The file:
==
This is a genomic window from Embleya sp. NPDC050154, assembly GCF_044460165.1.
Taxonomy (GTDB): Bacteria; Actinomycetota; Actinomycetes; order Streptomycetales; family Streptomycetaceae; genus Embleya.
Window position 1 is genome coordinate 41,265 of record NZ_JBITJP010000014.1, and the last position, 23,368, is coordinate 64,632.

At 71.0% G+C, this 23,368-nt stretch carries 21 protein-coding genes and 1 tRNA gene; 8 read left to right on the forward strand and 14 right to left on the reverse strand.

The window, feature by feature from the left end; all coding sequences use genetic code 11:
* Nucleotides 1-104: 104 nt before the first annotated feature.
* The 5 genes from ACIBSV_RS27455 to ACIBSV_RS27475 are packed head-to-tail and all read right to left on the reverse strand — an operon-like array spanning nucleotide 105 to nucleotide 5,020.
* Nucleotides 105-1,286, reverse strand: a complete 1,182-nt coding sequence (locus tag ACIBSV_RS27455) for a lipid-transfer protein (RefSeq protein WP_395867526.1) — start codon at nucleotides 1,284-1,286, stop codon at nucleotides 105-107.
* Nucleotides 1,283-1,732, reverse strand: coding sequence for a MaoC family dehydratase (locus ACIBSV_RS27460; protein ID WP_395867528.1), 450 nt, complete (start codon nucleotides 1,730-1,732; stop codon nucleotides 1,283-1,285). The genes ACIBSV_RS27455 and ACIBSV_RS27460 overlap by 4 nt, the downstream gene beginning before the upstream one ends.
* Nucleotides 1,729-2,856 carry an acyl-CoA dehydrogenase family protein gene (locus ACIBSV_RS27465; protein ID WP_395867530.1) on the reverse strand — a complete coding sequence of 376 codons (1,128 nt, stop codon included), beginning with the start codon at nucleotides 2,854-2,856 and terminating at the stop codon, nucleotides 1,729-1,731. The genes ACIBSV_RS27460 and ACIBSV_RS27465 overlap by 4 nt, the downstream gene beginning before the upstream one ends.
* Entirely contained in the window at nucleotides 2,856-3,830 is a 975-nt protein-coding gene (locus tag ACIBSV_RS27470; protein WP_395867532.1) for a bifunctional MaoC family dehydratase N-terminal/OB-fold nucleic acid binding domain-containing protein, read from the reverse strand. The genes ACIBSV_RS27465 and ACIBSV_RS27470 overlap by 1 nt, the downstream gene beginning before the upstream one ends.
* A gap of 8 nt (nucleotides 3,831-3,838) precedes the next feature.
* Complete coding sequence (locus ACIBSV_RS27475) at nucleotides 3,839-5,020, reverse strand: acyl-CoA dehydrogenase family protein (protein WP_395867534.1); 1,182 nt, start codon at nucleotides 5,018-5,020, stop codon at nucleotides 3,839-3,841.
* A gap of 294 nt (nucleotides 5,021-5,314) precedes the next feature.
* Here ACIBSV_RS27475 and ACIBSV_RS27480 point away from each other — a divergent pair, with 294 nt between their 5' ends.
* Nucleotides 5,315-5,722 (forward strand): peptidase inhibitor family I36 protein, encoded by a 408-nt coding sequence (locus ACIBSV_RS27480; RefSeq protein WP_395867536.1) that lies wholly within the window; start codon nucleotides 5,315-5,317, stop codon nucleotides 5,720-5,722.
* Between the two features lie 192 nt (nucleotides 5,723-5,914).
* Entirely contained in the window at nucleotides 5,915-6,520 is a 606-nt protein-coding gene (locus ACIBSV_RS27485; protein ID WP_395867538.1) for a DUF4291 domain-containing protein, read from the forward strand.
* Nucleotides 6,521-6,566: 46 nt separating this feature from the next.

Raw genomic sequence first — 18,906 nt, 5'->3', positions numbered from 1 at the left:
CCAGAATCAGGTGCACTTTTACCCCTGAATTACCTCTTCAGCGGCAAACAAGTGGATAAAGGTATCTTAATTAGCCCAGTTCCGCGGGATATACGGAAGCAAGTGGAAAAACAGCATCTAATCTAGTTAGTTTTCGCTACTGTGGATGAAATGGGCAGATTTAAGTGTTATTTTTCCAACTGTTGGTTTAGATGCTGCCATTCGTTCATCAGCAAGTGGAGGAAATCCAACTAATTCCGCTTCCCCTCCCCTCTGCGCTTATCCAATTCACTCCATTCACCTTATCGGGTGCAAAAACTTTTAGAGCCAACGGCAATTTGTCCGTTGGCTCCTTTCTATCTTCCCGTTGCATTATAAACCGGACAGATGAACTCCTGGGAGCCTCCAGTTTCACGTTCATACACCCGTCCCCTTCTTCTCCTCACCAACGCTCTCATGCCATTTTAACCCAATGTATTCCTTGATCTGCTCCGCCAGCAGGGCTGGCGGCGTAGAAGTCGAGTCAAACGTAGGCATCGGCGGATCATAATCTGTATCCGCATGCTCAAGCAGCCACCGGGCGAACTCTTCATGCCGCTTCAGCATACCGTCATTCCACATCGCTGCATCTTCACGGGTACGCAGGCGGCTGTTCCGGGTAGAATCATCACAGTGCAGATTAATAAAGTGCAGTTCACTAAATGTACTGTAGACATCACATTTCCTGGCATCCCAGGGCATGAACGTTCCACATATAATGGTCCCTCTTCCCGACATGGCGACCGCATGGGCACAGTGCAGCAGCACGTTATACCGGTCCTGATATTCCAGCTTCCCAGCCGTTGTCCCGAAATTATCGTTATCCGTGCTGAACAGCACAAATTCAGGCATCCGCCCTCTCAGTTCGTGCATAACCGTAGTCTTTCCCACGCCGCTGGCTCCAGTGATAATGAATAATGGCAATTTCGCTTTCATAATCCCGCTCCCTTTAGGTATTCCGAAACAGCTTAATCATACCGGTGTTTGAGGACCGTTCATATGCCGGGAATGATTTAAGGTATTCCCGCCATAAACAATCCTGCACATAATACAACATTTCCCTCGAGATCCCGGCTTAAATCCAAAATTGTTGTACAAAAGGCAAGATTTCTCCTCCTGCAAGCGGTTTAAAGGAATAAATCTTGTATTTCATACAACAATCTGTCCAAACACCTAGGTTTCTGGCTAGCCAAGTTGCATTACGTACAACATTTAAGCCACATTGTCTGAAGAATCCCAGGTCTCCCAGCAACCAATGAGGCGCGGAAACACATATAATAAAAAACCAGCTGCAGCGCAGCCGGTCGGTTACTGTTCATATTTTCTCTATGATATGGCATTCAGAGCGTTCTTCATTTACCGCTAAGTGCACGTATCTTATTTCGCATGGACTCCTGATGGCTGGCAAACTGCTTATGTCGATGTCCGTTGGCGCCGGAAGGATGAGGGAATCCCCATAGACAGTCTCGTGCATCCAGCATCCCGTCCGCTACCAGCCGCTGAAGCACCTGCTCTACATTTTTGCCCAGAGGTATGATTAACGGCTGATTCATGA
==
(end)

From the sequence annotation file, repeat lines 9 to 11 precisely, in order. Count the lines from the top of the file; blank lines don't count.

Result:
* Nucleotides 1,283-1,732, reverse strand: coding sequence for a MaoC family dehydratase (locus ACIBSV_RS27460; protein ID WP_395867528.1), 450 nt, complete (start codon nucleotides 1,730-1,732; stop codon nucleotides 1,283-1,285). The genes ACIBSV_RS27455 and ACIBSV_RS27460 overlap by 4 nt, the downstream gene beginning before the upstream one ends.
* Nucleotides 1,729-2,856 carry an acyl-CoA dehydrogenase family protein gene (locus ACIBSV_RS27465; protein ID WP_395867530.1) on the reverse strand — a complete coding sequence of 376 codons (1,128 nt, stop codon included), beginning with the start codon at nucleotides 2,854-2,856 and terminating at the stop codon, nucleotides 1,729-1,731. The genes ACIBSV_RS27460 and ACIBSV_RS27465 overlap by 4 nt, the downstream gene beginning before the upstream one ends.
* Entirely contained in the window at nucleotides 2,856-3,830 is a 975-nt protein-coding gene (locus tag ACIBSV_RS27470; protein WP_395867532.1) for a bifunctional MaoC family dehydratase N-terminal/OB-fold nucleic acid binding domain-containing protein, read from the reverse strand. The genes ACIBSV_RS27465 and ACIBSV_RS27470 overlap by 1 nt, the downstream gene beginning before the upstream one ends.